That is, unless you can demonstrate you're able to pay back what you owe. In that case:
Chapter 13 can help you catch up. If your financial setback was temporary and you now have the money to make your mortgage payments and get caught up on the payments you missed, a Chapter 13 bankruptcy can save your home.
A Chapter 13 also can help you get rid of second and third mortgages, including home equity loans and lines of credit, if you no longer have the equity to secure those loans.
Unfortunately, few people are in a position to get caught up on their mortgages, Elias warns. Many who fall behind do so because their payments are too big or their income has dropped. They still can't afford their primary home loan payments, let alone pay back the arrears they owe, even if the extra payments are stretched out over five years.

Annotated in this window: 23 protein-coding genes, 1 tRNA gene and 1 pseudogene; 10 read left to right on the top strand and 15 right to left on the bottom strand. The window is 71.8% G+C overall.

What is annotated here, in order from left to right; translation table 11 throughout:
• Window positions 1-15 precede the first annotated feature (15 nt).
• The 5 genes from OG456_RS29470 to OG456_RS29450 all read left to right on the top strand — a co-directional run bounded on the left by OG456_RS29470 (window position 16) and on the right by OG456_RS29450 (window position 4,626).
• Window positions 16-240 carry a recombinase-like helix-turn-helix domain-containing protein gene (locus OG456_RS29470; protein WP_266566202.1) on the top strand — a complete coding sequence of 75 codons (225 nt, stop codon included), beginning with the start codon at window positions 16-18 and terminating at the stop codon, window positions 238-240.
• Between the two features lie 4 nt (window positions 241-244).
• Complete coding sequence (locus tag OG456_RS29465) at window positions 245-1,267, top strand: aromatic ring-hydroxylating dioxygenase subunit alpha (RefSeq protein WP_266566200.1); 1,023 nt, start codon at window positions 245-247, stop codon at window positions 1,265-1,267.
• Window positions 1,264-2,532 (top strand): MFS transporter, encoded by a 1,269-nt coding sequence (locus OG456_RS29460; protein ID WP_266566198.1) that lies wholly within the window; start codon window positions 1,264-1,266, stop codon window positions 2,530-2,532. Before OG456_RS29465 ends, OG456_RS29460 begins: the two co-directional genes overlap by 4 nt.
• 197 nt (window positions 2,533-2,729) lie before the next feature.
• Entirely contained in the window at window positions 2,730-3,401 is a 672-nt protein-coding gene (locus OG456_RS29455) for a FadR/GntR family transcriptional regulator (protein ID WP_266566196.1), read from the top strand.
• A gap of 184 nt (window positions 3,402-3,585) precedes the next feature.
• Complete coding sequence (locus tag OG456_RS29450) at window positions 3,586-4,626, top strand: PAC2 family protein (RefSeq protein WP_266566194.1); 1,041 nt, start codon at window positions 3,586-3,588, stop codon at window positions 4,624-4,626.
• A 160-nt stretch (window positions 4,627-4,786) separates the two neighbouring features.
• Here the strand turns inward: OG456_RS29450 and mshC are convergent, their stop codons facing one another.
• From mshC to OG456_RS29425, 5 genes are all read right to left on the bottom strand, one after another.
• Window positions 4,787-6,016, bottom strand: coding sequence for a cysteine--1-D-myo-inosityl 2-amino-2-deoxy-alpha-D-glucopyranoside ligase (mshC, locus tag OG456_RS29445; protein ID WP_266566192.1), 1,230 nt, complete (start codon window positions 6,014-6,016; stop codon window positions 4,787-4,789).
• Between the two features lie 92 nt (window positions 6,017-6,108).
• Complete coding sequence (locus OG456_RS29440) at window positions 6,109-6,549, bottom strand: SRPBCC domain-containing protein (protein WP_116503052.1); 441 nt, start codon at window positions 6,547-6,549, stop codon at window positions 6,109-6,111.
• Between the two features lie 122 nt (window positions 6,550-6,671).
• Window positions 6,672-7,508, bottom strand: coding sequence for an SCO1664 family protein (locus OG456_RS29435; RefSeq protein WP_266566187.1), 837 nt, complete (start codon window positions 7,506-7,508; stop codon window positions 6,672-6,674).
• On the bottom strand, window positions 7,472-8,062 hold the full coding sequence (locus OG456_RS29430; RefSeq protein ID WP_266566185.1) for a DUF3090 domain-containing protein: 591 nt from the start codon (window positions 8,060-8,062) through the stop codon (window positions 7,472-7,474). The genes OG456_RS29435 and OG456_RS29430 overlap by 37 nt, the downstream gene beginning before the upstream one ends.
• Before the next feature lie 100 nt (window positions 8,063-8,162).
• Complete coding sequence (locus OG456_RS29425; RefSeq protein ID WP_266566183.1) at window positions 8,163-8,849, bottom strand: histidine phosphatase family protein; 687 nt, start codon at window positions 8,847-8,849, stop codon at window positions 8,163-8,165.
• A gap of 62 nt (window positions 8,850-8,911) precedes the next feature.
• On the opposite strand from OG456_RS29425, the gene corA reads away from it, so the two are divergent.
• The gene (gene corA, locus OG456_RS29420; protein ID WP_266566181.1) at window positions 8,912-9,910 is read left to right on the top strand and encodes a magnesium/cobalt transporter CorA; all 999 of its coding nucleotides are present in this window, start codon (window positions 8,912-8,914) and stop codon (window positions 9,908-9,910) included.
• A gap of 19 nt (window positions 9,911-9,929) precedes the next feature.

Another problem with Chapter 13: It's expensive. Attorneys typically charge $3,000 and up to handle a repayment plan bankruptcy, which is about twice the going rate for the simpler Chapter 7 filing.
Weigh the costs and what filing buys you. Even if you can't save your home, you may want to consider Chapter 13 just to buy yourself more time, if you can afford to do so.
The longer foreclosure takes, the more time you have to stay in your home and save money. The cash you would have been applying to your mortgage can go to a savings account to help you make a security deposit on a rental, Elias said.
Video: Foreclosure filings surge
Elias strongly believes people should stay in their homes as long as they possibly can to strengthen their finances for life in a post-foreclosure world, when credit will be tough to get.
"I get really depressed when I heard people have left their house" before they have to, Elias said.
You may not feel comfortable staying in a house you can't pay for, of course. But if your goal is to buy more time, you can do the math to see if the extra months bankruptcy offers would allow you to save enough to make it worth the cost.
Chapter 7 may help -- or it may not. A Chapter 7 liquidation won't help you keep your home, since this type of bankruptcy erases unsecured debt, not the kind of debt that's secured by a house.